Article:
For women business owners, supporting local entrepreneurs may take efforts on several levels. The National Women’s Business Council, to that end, recently released research about the importance of supplier diversity. This refers to welcoming women-owned businesses into the supply chain, which could position them to be more involved on a larger level.
The source said that supply chains can be a prime entry point for women entrepreneurs, given the current lack of representation there, since most of these businesses are consumer-facing. The NWBC did say that these diversity programs are gaining ground as priorities for businesses, as owners understand why diverse types of suppliers are good for the economy and their business.
In a December press release accompanying this report, NWBC Chair Carla Harris explained some of the inequalities women business owners meet in the field.
“Supply chains can be a prime entry point for women entrepreneurs.”
“There are more than 10 million women-owned businesses in this country, but while women-owned businesses make up more than a third of the nation’s privately held businesses, only 3.4 percent of women-owned firms generate $500,000 or more in annual revenues,” Harris said.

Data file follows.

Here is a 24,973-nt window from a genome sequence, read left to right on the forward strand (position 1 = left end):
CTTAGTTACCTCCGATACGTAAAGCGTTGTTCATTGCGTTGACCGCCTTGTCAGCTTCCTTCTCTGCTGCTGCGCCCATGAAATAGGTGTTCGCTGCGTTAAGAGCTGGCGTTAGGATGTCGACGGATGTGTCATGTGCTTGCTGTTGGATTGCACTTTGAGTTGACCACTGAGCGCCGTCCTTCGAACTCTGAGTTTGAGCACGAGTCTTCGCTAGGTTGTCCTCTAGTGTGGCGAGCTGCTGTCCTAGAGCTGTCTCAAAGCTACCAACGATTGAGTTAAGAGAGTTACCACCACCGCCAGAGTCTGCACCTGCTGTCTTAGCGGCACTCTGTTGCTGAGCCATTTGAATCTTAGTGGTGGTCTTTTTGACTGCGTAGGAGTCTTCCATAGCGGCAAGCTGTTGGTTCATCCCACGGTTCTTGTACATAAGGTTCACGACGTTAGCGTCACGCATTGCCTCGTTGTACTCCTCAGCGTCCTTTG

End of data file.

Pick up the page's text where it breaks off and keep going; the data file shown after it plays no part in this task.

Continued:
Last September, a “Women In Supply Chain Survey” co-authored by Gartner, reported 35 percent of the supply chain was staffed by women, according to their figures. It also noted that there tended to be less women-led involvement higher in management.
To counter this, women business owners in the supply sector can look for the grants they need to overcome financial barriers, and there may be more than it appears. Growth Capital can connect owners with strong financing for commercial business loans, exactly the kinds of support they need to grow and gain more recognition. You can learn about one of these programs, the SBA 504 program, here.
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